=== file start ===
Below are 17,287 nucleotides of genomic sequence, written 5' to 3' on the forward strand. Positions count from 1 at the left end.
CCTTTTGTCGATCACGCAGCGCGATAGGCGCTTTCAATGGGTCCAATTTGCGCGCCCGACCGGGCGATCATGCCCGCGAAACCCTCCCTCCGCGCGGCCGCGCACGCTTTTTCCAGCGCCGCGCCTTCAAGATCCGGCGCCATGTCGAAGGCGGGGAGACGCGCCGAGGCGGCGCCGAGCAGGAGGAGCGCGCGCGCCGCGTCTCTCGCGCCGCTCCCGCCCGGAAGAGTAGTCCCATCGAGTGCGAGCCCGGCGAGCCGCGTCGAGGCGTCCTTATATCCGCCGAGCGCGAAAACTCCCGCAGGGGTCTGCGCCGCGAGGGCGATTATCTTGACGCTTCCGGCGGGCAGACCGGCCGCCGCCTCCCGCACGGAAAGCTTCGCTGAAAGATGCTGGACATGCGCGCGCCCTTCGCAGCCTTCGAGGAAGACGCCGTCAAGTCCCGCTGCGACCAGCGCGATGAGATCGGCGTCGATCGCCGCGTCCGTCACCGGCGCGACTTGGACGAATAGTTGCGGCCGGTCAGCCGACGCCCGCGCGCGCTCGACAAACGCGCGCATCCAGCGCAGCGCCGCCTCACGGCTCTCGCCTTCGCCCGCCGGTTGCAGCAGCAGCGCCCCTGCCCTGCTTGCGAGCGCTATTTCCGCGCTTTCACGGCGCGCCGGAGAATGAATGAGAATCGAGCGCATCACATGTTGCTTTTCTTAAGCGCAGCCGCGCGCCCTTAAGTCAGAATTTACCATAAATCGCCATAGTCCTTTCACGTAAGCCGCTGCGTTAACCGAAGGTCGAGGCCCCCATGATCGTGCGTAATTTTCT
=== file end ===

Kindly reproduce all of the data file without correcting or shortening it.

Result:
Below are 17,287 nucleotides of genomic sequence, written 5' to 3' on the forward strand. Positions count from 1 at the left end.
CCTTTTGTCGATCACGCAGCGCGATAGGCGCTTTCAATGGGTCCAATTTGCGCGCCCGACCGGGCGATCATGCCCGCGAAACCCTCCCTCCGCGCGGCCGCGCACGCTTTTTCCAGCGCCGCGCCTTCAAGATCCGGCGCCATGTCGAAGGCGGGGAGACGCGCCGAGGCGGCGCCGAGCAGGAGGAGCGCGCGCGCCGCGTCTCTCGCGCCGCTCCCGCCCGGAAGAGTAGTCCCATCGAGTGCGAGCCCGGCGAGCCGCGTCGAGGCGTCCTTATATCCGCCGAGCGCGAAAACTCCCGCAGGGGTCTGCGCCGCGAGGGCGATTATCTTGACGCTTCCGGCGGGCAGACCGGCCGCCGCCTCCCGCACGGAAAGCTTCGCTGAAAGATGCTGGACATGCGCGCGCCCTTCGCAGCCTTCGAGGAAGACGCCGTCAAGTCCCGCTGCGACCAGCGCGATGAGATCGGCGTCGATCGCCGCGTCCGTCACCGGCGCGACTTGGACGAATAGTTGCGGCCGGTCAGCCGACGCCCGCGCGCGCTCGACAAACGCGCGCATCCAGCGCAGCGCCGCCTCACGGCTCTCGCCTTCGCCCGCCGGTTGCAGCAGCAGCGCCCCTGCCCTGCTTGCGAGCGCTATTTCCGCGCTTTCACGGCGCGCCGGAGAATGAATGAGAATCGAGCGCATCACATGTTGCTTTTCTTAAGCGCAGCCGCGCGCCCTTAAGTCAGAATTTACCATAAATCGCCATAGTCCTTTCACGTAAGCCGCTGCGTTAACCGAAGGTCGAGGCCCCCATGATCGTGCGTAATTTTCT